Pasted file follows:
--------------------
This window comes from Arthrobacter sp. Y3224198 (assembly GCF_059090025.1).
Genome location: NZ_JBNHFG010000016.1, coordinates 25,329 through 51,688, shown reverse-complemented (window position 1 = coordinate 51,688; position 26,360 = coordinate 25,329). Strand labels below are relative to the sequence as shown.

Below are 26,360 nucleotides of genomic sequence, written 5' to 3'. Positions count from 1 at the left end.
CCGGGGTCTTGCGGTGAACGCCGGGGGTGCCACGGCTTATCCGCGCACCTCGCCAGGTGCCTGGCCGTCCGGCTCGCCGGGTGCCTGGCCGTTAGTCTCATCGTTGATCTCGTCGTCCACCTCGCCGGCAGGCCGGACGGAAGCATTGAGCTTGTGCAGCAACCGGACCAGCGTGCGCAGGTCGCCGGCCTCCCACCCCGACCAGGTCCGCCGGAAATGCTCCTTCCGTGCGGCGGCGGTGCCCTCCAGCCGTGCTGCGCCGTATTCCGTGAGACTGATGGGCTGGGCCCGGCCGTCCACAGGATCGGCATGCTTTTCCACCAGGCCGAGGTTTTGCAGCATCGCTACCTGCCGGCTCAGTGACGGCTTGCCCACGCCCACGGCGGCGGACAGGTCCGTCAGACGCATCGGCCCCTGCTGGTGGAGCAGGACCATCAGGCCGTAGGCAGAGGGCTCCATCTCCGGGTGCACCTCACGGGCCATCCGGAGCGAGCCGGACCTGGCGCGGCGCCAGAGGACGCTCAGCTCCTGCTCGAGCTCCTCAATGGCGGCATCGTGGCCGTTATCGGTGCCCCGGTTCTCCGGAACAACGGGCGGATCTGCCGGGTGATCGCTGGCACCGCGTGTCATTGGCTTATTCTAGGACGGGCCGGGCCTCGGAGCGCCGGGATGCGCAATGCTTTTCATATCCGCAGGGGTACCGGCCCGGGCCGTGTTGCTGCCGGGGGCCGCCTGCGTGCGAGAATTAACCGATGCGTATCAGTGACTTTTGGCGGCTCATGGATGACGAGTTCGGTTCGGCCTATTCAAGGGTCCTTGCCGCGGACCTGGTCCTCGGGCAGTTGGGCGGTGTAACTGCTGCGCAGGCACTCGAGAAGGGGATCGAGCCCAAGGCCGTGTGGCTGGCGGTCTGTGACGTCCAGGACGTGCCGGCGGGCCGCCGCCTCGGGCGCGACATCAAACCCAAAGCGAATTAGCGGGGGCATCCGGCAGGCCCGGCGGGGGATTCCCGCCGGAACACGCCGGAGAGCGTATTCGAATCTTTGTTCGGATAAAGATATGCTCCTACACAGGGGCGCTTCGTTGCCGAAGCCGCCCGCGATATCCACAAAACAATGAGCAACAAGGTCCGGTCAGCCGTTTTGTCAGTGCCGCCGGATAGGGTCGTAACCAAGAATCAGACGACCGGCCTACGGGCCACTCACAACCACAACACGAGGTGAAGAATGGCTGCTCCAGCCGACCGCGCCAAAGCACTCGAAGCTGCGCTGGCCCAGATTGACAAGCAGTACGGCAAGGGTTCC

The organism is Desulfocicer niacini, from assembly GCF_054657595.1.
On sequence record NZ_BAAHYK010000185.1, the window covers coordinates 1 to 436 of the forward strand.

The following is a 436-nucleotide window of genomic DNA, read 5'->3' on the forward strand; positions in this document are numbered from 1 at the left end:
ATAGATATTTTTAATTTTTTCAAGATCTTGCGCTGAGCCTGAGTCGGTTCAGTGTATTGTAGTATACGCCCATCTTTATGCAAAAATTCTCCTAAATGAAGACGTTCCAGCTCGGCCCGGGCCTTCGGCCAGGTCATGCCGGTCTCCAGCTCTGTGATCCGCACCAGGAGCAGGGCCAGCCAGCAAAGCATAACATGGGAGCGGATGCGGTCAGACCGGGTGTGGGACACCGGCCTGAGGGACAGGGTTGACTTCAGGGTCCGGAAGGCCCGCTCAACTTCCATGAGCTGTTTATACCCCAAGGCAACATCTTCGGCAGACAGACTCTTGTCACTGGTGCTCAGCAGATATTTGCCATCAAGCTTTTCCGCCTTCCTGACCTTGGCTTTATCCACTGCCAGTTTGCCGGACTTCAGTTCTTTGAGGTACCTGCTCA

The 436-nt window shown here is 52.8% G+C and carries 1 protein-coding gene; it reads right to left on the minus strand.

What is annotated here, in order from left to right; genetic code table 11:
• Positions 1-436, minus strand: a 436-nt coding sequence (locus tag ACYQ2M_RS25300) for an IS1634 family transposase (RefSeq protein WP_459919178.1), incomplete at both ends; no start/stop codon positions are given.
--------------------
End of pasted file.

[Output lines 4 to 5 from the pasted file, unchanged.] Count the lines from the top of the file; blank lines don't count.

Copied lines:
CCGGGGTCTTGCGGTGAACGCCGGGGGTGCCACGGCTTATCCGCGCACCTCGCCAGGTGCCTGGCCGTCCGGCTCGCCGGGTGCCTGGCCGTTAGTCTCATCGTTGATCTCGTCGTCCACCTCGCCGGCAGGCCGGACGGAAGCATTGAGCTTGTGCAGCAACCGGACCAGCGTGCGCAGGTCGCCGGCCTCCCACCCCGACCAGGTCCGCCGGAAATGCTCCTTCCGTGCGGCGGCGGTGCCCTCCAGCCGTGCTGCGCCGTATTCCGTGAGACTGATGGGCTGGGCCCGGCCGTCCACAGGATCGGCATGCTTTTCCACCAGGCCGAGGTTTTGCAGCATCGCTACCTGCCGGCTCAGTGACGGCTTGCCCACGCCCACGGCGGCGGACAGGTCCGTCAGACGCATCGGCCCCTGCTGGTGGAGCAGGACCATCAGGCCGTAGGCAGAGGGCTCCATCTCCGGGTGCACCTCACGGGCCATCCGGAGCGAGCCGGACCTGGCGCGGCGCCAGAGGACGCTCAGCTCCTGCTCGAGCTCCTCAATGGCGGCATCGTGGCCGTTATCGGTGCCCCGGTTCTCCGGAACAACGGGCGGATCTGCCGGGTGATCGCTGGCACCGCGTGTCATTGGCTTATTCTAGGACGGGCCGGGCCTCGGAGCGCCGGGATGCGCAATGCTTTTCATATCCGCAGGGGTACCGGCCCGGGCCGTGTTGCTGCCGGGGGCCGCCTGCGTGCGAGAATTAACCGATGCGTATCAGTGACTTTTGGCGGCTCATGGATGACGAGTTCGGTTCGGCCTATTCAAGGGTCCTTGCCGCGGACCTGGTCCTCGGGCAGTTGGGCGGTGTAACTGCTGCGCAGGCACTCGAGAAGGGGATCGAGCCCAAGGCCGTGTGGCTGGCGGTCTGTGACGTCCAGGACGTGCCGGCGGGCCGCCGCCTCGGGCGCGACATCAAACCCAAAGCGAATTAGCGGGGGCATCCGGCAGGCCCGGCGGGGGATTCCCGCCGGAACACGCCGGAGAGCGTATTCGAATCTTTGTTCGGATAAAGATATGCTCCTACACAGGGGCGCTTCGTTGCCGAAGCCGCCCGCGATATCCACAAAACAATGAGCAACAAGGTCCGGTCAGCCGTTTTGTCAGTGCCGCCGGATAGGGTCGTAACCAAGAATCAGACGACCGGCCTACGGGCCACTCACAACCACAACACGAGGTGAAGAATGGCTGCTCCAGCCGACCGCGCCAAAGCACTCGAAGCTGCGCTGGCCCAGATTGACAAGCAGTACGGCAAGGGTTCC

The organism is Desulfocicer niacini, from assembly GCF_054657595.1.